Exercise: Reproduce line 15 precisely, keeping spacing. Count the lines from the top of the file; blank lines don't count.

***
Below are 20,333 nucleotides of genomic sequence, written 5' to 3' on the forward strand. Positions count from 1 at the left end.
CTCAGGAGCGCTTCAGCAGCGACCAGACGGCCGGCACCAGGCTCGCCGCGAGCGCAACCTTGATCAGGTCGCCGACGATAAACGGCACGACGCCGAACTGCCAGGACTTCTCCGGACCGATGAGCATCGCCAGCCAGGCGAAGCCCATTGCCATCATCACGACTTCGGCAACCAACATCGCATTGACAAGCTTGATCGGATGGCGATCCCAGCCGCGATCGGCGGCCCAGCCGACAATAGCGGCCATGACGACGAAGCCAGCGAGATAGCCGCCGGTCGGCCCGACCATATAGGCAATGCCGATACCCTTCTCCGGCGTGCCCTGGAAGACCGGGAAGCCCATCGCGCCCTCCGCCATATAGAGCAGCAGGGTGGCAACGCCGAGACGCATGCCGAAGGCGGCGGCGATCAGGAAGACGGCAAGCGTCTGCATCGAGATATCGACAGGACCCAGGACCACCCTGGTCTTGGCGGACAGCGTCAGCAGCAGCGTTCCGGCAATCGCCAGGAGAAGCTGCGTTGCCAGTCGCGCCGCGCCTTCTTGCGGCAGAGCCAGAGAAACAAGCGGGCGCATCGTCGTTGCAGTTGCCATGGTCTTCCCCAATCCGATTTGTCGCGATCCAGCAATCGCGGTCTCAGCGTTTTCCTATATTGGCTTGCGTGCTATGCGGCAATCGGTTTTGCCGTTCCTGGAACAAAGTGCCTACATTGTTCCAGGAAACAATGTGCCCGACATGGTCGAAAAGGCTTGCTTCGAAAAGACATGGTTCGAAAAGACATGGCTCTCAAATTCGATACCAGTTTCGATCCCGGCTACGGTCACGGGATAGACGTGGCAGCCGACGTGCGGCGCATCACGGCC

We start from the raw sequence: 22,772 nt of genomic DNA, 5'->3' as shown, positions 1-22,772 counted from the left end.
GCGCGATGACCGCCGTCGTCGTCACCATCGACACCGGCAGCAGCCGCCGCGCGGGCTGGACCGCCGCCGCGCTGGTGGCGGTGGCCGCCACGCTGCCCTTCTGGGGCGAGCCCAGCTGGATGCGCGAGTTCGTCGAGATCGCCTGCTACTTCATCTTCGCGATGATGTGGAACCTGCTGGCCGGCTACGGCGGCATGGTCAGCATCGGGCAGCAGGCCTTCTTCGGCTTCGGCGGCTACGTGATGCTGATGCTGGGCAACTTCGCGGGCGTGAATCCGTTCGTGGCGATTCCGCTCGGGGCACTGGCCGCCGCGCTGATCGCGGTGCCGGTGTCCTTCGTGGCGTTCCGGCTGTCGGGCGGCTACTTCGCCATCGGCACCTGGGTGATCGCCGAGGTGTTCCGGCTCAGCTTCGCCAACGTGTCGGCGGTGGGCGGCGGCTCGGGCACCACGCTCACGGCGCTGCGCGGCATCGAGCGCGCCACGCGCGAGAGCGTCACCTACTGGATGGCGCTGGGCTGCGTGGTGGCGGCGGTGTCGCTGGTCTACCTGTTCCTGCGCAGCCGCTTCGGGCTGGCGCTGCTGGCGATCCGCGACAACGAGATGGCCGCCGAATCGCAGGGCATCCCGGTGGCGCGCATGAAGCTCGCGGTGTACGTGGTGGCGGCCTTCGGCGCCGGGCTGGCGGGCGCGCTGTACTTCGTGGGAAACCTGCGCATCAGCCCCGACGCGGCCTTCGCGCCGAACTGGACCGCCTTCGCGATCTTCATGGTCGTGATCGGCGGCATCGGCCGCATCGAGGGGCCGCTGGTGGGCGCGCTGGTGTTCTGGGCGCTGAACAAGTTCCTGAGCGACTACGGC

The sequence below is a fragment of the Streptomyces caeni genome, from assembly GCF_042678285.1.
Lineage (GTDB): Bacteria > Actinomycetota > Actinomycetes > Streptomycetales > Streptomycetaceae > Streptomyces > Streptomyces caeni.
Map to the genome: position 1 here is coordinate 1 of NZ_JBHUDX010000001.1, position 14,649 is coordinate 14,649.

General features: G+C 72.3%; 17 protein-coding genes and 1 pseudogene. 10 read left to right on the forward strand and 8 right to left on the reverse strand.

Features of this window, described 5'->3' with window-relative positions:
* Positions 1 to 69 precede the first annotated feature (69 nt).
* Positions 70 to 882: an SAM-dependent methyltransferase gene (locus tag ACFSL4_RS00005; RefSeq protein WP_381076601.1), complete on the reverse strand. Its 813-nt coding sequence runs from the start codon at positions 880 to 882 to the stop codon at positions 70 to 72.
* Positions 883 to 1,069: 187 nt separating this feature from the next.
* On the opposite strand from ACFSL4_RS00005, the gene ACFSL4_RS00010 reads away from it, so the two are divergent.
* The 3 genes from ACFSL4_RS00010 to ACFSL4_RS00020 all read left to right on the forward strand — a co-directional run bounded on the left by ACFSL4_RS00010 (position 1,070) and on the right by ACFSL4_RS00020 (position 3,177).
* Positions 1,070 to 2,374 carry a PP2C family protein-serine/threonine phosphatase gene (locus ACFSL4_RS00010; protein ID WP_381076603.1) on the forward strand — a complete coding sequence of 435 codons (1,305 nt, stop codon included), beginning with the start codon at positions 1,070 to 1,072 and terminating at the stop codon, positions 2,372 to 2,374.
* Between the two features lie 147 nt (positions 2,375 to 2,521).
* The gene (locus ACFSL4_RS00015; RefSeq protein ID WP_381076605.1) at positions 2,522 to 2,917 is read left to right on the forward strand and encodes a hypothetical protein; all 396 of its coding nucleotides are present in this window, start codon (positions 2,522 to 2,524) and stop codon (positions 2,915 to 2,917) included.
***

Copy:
* Positions 1,070 to 2,374 carry a PP2C family protein-serine/threonine phosphatase gene (locus ACFSL4_RS00010; protein ID WP_381076603.1) on the forward strand — a complete coding sequence of 435 codons (1,305 nt, stop codon included), beginning with the start codon at positions 1,070 to 1,072 and terminating at the stop codon, positions 2,372 to 2,374.